Size, Width, ET, Bore and PCD are the key parameters which characterize every automotive wheel, and are responsible for proper wheel fitment. Familiarity with these terms will help buyers better understand the wheel selection process.
Wheel size refers to a wheel’s diameter and is specified in inches. This is the rare case where an imperial measurement system is accepted worldwide. Wheel diameter is usually provided in inches, even in countries that otherwise rely on a metric system.
Appropriate wheel sizes may vary from one modification of the same car model to another. They are specified by the manufacturer, but in some cases auto tuners may choose to step away from the official requirements and opt for a larger (or smaller) size–please refer to the article on choosing wheel size for more details.
Wheel width term is actually self-explanatory. Same as wheel size or diameter, the width is specified in inches, which is an international standard. The width is closely related to a diameter. Larger wheels are often wider, which improves a vehicle’s performance. Driving with large narrow wheels may lead to a lack of stability on the road.
Wider wheels help create a more dramatic overall look.
ET / Wheel offset
Offset refers to a position of a wheel (the distance from its hub mounting surface to the centerline of the wheel.). It is usually described by the term ET, which stands for the German word ‘Einpresstief,’ meaning ‘insertion depth.’. ET can be positive, negative or zero. Most cars today have positive ET, but it is important to pay attention to a + or – sign in front of the ET number. The higher the ET, the deeper the wheel “seats” into the body of a car, and the lower the ET, the more the wheel “pops out” of a car.
Offset variations are used to affect the way wheels look on the vehicle and may also be used to accommodate non-standard wheel sizes. For example, decreasing an offset is required to fit in extra-large and wide wheels.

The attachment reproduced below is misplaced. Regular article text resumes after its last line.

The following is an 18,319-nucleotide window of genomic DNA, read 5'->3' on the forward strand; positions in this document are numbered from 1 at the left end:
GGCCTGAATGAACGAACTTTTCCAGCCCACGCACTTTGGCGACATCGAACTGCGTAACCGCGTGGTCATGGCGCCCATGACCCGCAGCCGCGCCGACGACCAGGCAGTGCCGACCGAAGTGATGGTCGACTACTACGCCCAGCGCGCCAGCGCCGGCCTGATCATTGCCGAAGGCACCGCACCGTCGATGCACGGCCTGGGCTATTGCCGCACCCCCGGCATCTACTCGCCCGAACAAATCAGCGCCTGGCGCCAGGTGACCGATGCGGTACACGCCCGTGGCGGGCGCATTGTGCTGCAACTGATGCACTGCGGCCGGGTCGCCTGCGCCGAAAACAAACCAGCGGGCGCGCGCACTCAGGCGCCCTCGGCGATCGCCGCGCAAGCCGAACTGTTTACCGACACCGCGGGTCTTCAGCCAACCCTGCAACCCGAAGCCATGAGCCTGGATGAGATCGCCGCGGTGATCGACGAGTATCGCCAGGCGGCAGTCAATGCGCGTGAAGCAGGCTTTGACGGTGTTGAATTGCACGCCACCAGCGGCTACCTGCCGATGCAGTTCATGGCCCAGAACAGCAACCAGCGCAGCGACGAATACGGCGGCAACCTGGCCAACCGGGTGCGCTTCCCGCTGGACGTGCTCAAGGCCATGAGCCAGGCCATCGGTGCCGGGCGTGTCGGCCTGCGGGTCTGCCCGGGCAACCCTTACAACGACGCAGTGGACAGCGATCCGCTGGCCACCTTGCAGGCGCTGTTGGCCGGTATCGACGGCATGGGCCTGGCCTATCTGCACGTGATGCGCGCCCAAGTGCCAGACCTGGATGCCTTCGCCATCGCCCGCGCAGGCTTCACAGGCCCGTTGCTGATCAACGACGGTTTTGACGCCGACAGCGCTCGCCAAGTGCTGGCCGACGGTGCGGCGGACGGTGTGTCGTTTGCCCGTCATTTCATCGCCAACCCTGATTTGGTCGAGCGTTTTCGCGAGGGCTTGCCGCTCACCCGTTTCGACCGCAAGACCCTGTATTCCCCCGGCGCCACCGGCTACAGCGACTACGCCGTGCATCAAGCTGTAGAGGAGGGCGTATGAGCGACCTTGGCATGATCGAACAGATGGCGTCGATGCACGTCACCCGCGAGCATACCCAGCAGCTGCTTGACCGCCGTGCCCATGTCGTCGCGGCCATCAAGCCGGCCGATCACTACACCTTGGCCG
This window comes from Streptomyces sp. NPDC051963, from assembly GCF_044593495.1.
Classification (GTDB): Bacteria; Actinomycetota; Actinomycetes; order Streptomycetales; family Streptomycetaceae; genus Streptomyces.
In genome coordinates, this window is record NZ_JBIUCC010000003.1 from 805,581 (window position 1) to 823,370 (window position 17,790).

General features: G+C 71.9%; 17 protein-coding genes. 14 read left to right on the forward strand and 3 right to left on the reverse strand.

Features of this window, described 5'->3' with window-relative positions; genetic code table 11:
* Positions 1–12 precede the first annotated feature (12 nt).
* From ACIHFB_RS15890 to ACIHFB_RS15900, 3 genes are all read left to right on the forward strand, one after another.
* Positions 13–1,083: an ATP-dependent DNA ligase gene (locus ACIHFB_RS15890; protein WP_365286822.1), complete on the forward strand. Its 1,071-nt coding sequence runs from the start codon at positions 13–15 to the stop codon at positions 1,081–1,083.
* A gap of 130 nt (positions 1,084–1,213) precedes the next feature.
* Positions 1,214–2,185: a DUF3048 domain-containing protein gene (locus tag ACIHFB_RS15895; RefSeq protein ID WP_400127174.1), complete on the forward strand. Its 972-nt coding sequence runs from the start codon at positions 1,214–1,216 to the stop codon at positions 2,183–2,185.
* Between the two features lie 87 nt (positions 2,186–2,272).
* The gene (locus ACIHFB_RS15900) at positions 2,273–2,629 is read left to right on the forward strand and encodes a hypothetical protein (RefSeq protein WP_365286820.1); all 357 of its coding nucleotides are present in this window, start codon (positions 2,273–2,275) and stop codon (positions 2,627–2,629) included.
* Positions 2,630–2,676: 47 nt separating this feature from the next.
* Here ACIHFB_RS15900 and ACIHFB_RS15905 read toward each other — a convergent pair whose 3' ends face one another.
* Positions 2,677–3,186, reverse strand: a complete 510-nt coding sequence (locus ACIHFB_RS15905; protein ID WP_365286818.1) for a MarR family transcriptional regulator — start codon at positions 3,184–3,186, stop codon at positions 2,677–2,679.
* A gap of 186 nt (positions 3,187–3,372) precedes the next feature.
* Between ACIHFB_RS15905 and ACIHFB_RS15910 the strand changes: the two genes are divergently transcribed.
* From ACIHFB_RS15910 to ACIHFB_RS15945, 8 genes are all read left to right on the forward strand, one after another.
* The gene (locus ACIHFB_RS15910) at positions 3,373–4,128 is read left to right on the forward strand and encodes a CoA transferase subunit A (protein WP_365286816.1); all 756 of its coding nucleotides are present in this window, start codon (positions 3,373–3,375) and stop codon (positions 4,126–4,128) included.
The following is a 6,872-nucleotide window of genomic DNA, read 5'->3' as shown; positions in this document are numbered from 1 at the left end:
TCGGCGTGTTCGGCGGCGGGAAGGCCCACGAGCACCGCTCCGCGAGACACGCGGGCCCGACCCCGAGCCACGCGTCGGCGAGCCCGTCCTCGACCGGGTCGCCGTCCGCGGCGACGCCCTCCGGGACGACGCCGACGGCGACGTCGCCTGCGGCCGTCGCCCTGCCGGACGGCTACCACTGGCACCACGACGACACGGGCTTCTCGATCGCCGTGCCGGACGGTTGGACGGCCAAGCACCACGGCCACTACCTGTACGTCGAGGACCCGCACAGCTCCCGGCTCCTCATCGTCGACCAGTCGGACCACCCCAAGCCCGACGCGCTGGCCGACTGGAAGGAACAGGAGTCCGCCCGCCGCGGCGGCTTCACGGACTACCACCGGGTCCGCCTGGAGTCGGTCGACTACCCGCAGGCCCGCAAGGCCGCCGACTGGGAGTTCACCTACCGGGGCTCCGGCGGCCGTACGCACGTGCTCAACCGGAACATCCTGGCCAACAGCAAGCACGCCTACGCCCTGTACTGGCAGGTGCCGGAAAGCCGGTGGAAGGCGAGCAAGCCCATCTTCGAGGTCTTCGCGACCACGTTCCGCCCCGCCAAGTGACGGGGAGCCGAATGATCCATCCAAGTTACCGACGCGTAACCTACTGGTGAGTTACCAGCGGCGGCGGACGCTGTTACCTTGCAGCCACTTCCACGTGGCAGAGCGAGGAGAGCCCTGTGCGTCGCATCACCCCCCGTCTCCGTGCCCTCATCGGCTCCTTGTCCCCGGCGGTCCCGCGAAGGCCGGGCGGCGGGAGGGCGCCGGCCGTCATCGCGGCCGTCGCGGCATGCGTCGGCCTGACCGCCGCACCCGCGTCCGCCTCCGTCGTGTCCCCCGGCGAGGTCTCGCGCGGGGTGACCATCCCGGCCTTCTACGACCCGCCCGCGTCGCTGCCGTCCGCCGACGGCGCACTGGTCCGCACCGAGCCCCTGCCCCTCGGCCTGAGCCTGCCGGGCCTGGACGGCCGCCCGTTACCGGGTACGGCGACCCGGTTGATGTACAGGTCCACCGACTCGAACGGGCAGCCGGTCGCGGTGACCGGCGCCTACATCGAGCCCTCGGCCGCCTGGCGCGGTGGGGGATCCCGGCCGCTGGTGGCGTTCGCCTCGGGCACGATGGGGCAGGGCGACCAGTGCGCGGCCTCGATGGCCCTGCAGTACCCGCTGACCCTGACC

Bore, which may also be called central bore, is the hole in the center of a wheel. Diameter of a bore may be provided in either imperial or metric system. Modern wheels are usually manufactured with a larger bore diameter to fit any vehicle. These types of wheels are than sold with special rubber coverups to match a specific model. Therefore, bore parameter can be ignored for most car owners unless you have a non-standard vehicle.
PCD stands for pitch circle diameter. It represents the bolt pattern and is often stated as A x B, where A is a number of bolts and B is a diameter of a bolt circle. The latter can be specified in inches or millimeters. Unlike automotive wheel size and width where car owners usually have several options to explore, PCD is a fixed parameter that must be matched exactly, to the millimeter. At SMW we produce wheels for any PCD, but some manufacturers offer a limited number of options per design, so this needs to be checked in advance.
If a PCD of the wheel slightly mismatches the vehicle’s standard pattern it may still fit, but will negatively affect performance and driving safety.
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